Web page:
Eight medical students on a ski trip to Norway discover that Hitler’s horrors live on when they come face to face with a battalion of undead Nazi soldiers intent on devouring anyone unfortunate enough to wander into the remote mountains where they were once sent to die. It’s Easter vacation, and what better way to spend the break than skiing down the isolated hills just outside of Øksfjord, Norway? After packing their cars with enough beer and ski equipment to ensure that a good time will be had by all, the students set out for their destination and prepare for a relaxing snowbound getaway. Shortly after arriving at their remote cabin, however, the students receive an unexpected visit from a rather suspicious hiker. According to their shady visitor, the Nazis occupied this territory during World War II. In the aftermath of their brutal raping and pillaging, the locals revolted, driving the few surviving Nazi soldiers — including their iron-fisted leader, Colonel Herzog — deep into the hills. Neither the soldiers nor their leader were ever seen again. Everyone in town assumed that they simply froze to death. But there’s something stirring out there in the trees, and it won’t be long until the unsuspecting students discover how the story really ends. (summary from Fandango).
Wow, is anyone really surprised that the movie marathon would be a little zombie heavy? Well, I dove into the Nazi zombie extravaganza that is Dead Snow and I enjoyed myself. And was a little grossed out over hygiene. That is getting a little ahead of myself so let’s get to the second movie of this October movie marathon!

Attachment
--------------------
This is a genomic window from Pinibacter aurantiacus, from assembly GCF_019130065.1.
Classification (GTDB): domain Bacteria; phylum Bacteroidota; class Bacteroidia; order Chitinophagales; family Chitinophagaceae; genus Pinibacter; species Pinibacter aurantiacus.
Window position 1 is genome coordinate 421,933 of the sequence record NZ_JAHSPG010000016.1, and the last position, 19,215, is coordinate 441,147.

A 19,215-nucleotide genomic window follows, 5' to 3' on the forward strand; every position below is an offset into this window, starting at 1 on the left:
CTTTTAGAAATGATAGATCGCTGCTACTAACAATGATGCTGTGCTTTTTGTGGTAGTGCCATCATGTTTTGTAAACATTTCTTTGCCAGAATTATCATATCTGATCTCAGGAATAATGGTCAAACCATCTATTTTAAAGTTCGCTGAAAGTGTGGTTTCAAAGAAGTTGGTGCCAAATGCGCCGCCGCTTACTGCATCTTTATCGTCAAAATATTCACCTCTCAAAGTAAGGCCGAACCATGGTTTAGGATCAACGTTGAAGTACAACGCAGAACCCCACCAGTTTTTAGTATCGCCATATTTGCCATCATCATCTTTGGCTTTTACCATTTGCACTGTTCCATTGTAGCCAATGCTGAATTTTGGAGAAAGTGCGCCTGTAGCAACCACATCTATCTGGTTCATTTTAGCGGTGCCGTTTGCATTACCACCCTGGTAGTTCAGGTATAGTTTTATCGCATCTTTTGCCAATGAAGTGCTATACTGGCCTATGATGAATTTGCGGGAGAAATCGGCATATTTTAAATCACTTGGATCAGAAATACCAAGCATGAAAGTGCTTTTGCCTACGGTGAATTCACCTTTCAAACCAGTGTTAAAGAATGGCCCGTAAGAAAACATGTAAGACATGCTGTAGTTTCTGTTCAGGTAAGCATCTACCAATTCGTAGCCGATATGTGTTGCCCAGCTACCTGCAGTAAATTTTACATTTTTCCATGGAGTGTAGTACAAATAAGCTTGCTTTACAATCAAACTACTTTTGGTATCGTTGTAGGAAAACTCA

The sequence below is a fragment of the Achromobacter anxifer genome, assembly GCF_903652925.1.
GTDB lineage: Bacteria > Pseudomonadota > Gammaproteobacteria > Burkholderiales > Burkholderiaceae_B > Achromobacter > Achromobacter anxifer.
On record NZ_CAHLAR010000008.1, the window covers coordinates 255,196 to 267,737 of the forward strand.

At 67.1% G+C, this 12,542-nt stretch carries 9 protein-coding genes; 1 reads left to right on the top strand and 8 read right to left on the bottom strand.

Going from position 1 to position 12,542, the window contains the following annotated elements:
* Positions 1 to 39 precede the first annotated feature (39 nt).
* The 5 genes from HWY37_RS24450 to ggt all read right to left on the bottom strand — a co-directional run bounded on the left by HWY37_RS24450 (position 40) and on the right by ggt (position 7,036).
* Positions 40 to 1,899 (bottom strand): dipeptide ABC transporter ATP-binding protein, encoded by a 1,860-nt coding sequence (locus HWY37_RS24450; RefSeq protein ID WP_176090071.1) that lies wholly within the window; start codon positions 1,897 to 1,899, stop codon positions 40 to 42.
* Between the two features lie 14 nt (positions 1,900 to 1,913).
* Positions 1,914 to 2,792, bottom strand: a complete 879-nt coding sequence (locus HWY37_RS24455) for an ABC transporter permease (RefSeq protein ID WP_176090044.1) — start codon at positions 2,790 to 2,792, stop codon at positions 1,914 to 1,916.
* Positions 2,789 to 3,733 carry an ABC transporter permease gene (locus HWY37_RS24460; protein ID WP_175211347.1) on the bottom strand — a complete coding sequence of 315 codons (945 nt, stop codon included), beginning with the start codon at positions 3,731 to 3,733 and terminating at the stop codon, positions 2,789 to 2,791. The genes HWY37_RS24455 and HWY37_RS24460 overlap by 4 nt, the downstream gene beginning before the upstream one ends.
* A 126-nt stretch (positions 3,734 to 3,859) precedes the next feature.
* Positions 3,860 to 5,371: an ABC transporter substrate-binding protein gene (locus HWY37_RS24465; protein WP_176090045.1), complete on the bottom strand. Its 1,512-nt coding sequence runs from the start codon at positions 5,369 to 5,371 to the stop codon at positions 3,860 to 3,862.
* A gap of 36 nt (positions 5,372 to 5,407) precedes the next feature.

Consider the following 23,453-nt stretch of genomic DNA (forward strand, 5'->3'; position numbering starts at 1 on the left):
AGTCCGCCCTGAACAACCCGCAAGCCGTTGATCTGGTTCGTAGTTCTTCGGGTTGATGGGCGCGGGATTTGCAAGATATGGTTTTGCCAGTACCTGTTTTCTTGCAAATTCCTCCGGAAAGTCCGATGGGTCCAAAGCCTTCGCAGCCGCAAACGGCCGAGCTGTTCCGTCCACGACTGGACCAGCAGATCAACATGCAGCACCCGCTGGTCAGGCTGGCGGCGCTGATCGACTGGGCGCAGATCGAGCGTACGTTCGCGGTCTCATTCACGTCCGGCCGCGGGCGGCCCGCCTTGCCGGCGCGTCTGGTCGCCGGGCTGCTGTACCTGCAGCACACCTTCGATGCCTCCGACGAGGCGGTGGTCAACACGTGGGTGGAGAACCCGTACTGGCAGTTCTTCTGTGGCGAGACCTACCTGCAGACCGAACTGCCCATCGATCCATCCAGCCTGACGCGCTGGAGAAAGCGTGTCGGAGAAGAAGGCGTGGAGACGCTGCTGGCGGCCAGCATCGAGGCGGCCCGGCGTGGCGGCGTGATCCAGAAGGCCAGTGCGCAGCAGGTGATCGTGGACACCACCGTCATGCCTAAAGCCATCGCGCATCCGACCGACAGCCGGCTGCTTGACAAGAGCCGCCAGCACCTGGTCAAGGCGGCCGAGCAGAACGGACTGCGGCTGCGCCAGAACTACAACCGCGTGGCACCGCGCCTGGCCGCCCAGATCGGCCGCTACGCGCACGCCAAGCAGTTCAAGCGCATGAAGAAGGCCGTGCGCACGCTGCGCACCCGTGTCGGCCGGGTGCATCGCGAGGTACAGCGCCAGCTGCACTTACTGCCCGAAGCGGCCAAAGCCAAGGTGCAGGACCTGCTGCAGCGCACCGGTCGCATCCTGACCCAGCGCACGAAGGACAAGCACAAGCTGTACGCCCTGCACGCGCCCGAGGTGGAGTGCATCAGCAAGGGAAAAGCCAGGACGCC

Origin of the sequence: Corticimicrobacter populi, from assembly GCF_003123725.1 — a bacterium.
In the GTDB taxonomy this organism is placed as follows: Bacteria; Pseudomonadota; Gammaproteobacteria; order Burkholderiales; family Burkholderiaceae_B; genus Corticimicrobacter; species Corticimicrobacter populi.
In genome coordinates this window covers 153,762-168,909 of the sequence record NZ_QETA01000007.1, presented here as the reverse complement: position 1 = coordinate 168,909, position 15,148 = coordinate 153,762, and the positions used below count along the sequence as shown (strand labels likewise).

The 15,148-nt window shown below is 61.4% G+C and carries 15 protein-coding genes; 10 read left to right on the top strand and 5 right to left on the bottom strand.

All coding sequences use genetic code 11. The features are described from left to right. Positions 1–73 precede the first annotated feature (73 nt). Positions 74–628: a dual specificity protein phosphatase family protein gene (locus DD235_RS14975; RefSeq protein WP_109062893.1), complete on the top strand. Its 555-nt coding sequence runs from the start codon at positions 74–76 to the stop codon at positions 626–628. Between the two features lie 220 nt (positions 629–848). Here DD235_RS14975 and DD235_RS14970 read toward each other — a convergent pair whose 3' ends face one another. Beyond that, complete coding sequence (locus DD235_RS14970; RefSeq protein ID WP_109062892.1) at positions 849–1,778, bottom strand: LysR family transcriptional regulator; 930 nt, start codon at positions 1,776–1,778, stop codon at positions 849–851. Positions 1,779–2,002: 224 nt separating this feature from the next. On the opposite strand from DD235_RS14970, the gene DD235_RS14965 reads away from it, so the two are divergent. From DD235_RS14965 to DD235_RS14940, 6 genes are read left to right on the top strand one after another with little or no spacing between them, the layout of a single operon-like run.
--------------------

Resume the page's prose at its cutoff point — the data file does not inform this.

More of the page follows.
Dead Snow is a 2009 Norwegian zombie horror/comedy film directed by Tommy Wirkola, starring Charlotte Frogner, Stig Frode Henriksen, Bjørn Sundquist, Ane Dahl Torp, and Jenny Skavlan. The film premiered in the US at Sundance Film Festival and was released on DVD in 2010. The premise of the film is similar to that of the draugr, a Scandinavian undead that protects its stolen treasure.
What can I say about Dead Snow? Does it cross any new grounds with Nazi zombies? Nope. How about a group of 20 somethings going to a secluded location for drinking, sex, and sin? That has been done over and over. So what does the film have going for it? I would have to say an awareness of what it is. A gore filled, over-the-top, campy film that sets out to be exactly what it is. Wirkola has created a film that is fun, vicious, and violent all at the same time. The characters are fun and interesting. We are able to relate to them and I was actually sad to see them die. And they all do a lot of dying in spectacularly violent ways.
I do want to call out one of the most disturbing hook up that I have ever watched (seriously, I watch a lot of horror movies and this is saying a lot). Sex in an outhouse is bad enough. Licking a guy’s finger after he went to the bathroom (outhouse=no sink) is way too gross. Ew.
What else worked? The Nazi zombies themselves. The Colonel was sufficiently menacing while his soldiers were excellent chainsaw/hammer fodder while still getting in their own licks. The pop up out of the ground like an undead, twisted version of whack-a-mole and are pretty much treated as such.
The over-the-top violence was reminiscent of Evil Dead II (including an homage to Bruce Campbell amputating his own arm). Zombie guts were used as a rescue line, zombie heads are smashed in by foot or hammer, bodies are eviscerated, and a zombie bites off a singular male appendage (which cannot be amputated with a chainsaw). I thought the violence was spot on for what the movie was: a reminder of what fun, entertaining horror films can be.
Is Dead Snow the best zombie movie of all time? No, but it is a fun, enjoyable film that tries to entertain us horror fans in the best ways possible: with guts, relentless evil, and a whole lot of fun. Overall, I’d rate the film a 7 out of 10. It’s definitely worth a watch. All of you zombie fans and general horrors fans should check out the movie. News has also been released that a sequel to Dead Snow is in the works.